Posttetanic potentiation of human dorsiflexors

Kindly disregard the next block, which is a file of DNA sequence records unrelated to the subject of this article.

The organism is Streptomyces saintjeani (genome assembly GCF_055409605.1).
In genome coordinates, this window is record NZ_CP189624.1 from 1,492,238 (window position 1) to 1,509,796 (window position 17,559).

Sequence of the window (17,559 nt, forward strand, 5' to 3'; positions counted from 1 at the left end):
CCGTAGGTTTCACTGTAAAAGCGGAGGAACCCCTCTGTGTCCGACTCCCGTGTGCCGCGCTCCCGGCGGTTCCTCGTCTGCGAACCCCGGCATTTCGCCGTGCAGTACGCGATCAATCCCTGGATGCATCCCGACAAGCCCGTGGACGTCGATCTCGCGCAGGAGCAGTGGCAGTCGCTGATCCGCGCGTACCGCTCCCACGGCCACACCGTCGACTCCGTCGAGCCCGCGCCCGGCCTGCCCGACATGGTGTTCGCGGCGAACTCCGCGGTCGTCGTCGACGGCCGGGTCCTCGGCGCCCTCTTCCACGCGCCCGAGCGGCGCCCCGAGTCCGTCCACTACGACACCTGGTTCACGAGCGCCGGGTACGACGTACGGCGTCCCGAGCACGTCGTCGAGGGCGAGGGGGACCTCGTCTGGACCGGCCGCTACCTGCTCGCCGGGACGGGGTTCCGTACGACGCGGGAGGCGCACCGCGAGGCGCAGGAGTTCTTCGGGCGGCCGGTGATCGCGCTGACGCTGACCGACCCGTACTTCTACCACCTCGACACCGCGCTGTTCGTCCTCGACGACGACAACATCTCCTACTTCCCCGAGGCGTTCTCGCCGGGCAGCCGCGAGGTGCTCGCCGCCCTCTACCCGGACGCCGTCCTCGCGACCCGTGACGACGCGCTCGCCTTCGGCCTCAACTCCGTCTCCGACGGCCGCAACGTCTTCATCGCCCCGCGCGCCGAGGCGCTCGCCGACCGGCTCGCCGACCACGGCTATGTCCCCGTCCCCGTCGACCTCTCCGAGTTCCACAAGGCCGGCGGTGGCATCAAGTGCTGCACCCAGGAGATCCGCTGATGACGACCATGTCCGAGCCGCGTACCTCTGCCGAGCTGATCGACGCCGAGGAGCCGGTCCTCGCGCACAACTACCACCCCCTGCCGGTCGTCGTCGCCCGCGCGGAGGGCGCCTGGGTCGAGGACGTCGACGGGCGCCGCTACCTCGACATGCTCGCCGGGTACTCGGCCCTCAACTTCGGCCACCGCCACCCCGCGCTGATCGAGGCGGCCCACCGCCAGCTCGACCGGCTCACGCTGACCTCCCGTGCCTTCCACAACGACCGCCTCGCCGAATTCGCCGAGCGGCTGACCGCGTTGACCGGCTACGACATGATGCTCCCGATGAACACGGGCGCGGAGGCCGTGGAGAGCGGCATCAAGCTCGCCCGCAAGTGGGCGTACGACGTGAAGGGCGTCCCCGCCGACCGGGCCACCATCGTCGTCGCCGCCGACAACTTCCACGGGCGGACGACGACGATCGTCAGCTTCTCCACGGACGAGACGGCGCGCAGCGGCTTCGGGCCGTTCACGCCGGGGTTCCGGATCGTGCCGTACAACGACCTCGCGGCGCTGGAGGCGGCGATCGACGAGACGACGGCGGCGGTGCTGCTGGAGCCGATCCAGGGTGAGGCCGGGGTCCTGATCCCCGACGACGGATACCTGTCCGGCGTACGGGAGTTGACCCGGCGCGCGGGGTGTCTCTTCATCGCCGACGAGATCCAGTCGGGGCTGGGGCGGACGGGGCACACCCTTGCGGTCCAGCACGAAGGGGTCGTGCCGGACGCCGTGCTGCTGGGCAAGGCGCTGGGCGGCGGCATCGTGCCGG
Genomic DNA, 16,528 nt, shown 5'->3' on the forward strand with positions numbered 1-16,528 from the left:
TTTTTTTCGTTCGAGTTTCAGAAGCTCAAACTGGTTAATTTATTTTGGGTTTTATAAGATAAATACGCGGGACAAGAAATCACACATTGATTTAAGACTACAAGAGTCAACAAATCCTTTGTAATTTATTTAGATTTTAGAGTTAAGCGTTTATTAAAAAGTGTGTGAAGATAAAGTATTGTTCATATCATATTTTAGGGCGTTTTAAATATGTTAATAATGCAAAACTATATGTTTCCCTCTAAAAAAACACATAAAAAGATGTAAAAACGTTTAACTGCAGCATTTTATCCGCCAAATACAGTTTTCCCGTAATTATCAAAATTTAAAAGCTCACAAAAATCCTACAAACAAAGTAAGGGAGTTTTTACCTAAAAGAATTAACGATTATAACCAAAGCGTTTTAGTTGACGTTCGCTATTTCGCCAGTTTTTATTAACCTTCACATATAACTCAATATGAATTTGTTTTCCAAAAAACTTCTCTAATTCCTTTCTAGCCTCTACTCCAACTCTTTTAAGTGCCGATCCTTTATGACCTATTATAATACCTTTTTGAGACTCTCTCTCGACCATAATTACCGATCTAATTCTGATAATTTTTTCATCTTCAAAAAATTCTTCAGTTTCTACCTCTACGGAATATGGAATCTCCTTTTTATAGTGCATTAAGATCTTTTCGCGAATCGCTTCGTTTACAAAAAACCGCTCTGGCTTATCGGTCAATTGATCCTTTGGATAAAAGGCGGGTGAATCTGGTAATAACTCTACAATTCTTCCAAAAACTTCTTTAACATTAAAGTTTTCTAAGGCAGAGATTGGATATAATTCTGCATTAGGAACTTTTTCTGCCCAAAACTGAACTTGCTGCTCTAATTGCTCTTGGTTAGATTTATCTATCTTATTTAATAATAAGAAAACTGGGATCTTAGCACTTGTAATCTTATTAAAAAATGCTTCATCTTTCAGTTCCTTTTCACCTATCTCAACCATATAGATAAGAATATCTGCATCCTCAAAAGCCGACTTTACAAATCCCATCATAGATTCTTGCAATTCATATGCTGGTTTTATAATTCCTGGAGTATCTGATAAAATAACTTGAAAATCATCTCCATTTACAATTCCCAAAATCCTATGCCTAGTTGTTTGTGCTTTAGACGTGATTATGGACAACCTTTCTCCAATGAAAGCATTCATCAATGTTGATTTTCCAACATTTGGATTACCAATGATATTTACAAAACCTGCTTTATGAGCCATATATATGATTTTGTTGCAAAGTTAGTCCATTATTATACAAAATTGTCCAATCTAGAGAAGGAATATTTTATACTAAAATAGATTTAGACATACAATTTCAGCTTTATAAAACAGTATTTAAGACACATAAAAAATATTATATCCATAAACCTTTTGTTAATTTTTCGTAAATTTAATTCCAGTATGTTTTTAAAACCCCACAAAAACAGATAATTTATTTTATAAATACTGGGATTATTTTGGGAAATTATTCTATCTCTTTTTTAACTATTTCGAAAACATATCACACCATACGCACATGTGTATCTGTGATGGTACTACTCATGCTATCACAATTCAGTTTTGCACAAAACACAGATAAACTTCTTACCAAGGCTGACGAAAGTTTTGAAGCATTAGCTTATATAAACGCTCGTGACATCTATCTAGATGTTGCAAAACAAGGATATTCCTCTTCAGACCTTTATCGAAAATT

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Twitch contractions of the ankle dorsiflexors were evoked before and after applied 7-s tetanic stimulation at 100 Hz in 20 young adults. Torque decreased 15% during the tetanus. At 5 s after tetanus, twitch peak torque had potentiated 45%. Potentiation declined to 28% after 1 min, rose slightly to 33% at 2 min, and declined slowly with potentiation still 25% after 5 min. There was large intersubject variation in the amount of potentiation (5-140%) and its persistence (5 to >/=20 min). The muscle compound action potential (M wave) did not change significantly (from pretetanic value) at 5 s after tetanus but increased sharply (26%) at 2 min and then subsided. Twitch half relaxation time (23%) decreased significantly more than twitch rise time (13%) 5 s after tetanus and recovered more slowly. Twitch rates of torque development (75%) and relaxation (71%) increased similarly 5 s after tetanus and were still elevated (approximately 25%) at 5 min. The extent of twitch torque potentiation was significantly inversely correlated with pretetanic twitch rise time (r = -0.69), half relaxation time (r = -0.61), and twitch-to-tetanus ratio (r = -0.66). The data indicate that posttetanic potentiation has a greater effect on twitch half relaxation time than on time to peak torque and is more prominent in muscles with a short twitch time course and small twitch-to-tetanus ratio.
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